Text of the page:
Rating: 5 out of 5
Julian Casablancas. Nikolai Fraiture. Albert Hammond Jr. Fabrizio Moretti. Nick Valensi. Were ever a band better individually named than The Strokes?
The Face got this from the start, when the magazine featured the New Yorkers in March 2001, ahead of the release of their debut EP The Modern Age. “Their real-life rock‘n’roll monikers are just further evidence of The Strokes’ towering rightness. All under 22, they look as if they’ve just stumbled out of CBGBs and sound like contemporaries of The Velvet Underground and The Stooges – albeit with a windswept, melodic sensibility that’s all their own.”
They also, to a man, had great hair. And, naming no names, four-fifths of them had killer style.
Luckily, they weren’t too good to be true, and that highlighting of their Towering Rightness was bang-on. The Strokes’ blew up, big time, quicksmart. Is This It, the debut album released later that year, was concise, punchy, post-punk perfection, and featured an iconic sleeve image by Colin Lane, the photographer who shot them for The Face. Room on Fire, the 2003 follow-up, continued the momentum as The Strokes, The White Stripes and Yeah Yeah Yeahs spearheaded a US guitar invasion (yeah, another one).
The whole New York scene-y-ness aspect of it all was captured in Lizzy Goodman’s excellent 2017 book Meet Me in The Bathroom: Rebirth and Rock and Roll in New York City 2001 – 2011, an oral history of the hits and highs and parties and drugs and everything.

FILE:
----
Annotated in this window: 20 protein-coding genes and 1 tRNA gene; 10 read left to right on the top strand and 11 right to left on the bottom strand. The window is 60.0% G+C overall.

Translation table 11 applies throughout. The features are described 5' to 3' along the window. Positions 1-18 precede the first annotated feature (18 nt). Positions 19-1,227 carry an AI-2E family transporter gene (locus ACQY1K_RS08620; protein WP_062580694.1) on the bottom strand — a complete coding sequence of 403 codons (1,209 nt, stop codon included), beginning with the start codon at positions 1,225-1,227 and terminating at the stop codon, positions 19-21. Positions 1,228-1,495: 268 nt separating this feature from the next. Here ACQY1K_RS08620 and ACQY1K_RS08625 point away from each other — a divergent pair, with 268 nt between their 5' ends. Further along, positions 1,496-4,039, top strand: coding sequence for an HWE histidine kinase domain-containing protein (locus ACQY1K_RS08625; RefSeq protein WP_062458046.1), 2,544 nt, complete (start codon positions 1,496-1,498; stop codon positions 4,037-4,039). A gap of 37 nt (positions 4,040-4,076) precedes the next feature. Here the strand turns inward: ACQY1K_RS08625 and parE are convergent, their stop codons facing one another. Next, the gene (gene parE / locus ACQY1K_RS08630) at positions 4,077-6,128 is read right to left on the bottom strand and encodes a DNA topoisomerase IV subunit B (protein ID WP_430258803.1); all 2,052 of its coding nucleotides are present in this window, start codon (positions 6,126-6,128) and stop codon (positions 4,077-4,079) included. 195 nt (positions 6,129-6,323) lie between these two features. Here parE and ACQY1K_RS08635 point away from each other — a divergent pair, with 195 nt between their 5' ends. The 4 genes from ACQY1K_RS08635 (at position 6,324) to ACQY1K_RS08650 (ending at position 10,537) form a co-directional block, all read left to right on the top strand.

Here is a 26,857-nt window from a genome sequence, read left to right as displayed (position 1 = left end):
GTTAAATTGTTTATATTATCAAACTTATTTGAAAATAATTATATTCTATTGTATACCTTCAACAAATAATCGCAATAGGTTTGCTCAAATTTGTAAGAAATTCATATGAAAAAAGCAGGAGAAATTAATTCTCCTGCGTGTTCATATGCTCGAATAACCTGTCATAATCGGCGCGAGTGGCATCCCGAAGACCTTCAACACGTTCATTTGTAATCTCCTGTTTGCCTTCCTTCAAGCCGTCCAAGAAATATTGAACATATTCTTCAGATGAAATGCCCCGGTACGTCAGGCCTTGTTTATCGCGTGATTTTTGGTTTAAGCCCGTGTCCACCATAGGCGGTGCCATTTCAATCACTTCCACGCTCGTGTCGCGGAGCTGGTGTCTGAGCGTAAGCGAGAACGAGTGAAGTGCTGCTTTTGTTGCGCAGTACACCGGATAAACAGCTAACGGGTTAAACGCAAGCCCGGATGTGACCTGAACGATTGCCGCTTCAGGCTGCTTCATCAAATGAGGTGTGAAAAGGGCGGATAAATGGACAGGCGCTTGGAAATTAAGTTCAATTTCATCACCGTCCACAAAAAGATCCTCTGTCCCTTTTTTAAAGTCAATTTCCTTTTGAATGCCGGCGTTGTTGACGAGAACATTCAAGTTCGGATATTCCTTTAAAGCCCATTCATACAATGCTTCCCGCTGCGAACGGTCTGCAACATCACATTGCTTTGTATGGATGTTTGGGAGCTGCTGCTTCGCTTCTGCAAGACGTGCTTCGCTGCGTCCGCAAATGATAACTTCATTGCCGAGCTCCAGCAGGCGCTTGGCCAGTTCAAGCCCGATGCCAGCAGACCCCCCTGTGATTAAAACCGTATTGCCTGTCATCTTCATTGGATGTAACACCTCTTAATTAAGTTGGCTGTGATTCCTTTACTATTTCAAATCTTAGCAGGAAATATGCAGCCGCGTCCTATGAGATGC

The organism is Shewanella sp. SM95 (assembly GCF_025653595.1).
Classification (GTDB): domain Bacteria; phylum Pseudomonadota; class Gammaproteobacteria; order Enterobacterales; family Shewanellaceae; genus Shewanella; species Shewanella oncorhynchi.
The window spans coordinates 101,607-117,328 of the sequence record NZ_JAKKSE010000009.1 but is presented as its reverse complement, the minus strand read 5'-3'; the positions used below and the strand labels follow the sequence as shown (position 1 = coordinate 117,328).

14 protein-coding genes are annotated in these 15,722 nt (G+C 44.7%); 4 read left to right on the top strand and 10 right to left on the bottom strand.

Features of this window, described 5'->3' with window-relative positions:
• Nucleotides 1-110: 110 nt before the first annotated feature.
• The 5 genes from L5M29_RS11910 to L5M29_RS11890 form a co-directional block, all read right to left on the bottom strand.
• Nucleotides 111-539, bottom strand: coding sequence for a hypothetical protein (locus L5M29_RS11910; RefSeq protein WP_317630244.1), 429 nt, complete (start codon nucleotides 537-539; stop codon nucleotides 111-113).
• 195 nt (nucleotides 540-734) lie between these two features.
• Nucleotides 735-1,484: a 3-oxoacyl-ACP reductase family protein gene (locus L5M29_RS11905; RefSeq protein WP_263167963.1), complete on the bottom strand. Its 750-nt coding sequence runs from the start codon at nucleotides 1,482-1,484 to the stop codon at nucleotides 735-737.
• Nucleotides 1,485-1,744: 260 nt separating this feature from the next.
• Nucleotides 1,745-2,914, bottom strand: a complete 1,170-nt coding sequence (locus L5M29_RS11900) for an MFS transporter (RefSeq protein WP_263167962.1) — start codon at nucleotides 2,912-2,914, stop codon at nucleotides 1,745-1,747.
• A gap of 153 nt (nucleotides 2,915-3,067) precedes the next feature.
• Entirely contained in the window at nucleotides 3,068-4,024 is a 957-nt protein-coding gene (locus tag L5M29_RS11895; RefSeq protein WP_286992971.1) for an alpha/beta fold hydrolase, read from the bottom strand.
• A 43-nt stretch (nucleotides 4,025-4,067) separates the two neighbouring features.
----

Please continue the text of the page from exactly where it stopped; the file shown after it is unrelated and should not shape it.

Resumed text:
But the scene did what scenes do: it imploded. The decline in The Strokes’ appeal was vertiginous, and prolonged, and ongoing. Their comeback(ish) appearance at last year’s All Points East festival in London was fatally undone by woeful sound.
All that was forgotten in Camden last night. Towards the end of a lean, mean, amphetamined 15-song set at north London’s Roundhouse, Julian Casablancas finally says something legible, and meaningful.
“I am selfishly having a good time,” drawls the band’s frontman as the euphoric crowd roars in agreement. There’s relief in there, too, probably. The Strokes are back and, even though they never fully went away, with the spring release of The New Abnormal, their first album in seven years, this feels like a proper return.
If guitar rock is yesterday’s news, nobody told the New Yorkers, nor an audience that, for all the preponderance of thirtysomething blokes, also comprises a fair few women, teens and twentysomethings.
Leaning in and kicking off, The Strokes sound and feel rebooted and refreshed. Someday, Automatic Stop and Take It or Leave It explode from the speakers. New single Bad Decisions is rattled out towards the end of the main set. It’s what we have to call ultra-Strokes, the band doubling-down – tripling-down, even – on the short-sharp-shock energy of their first two albums.
Those records sounded vintage and classic in 2001 and ’03. Through some kind of rock‘n’roll wormhole – or, maybe, the yogic alchemy of The New Abnormal producer Rick Rubin – Bad Decisions sounds equally vintage and classic.
By the time they’ve banged offstage with a one-two-three punch of Modern Age, Whatever Happened? and Reptilia, the 3300-capacity venue is jumping.
The Roundhouse is a circular former railway shed, built in 1847 with a turntable for rotating train engines. As a venue for a career turnaround goes, that feels pretty spot-on.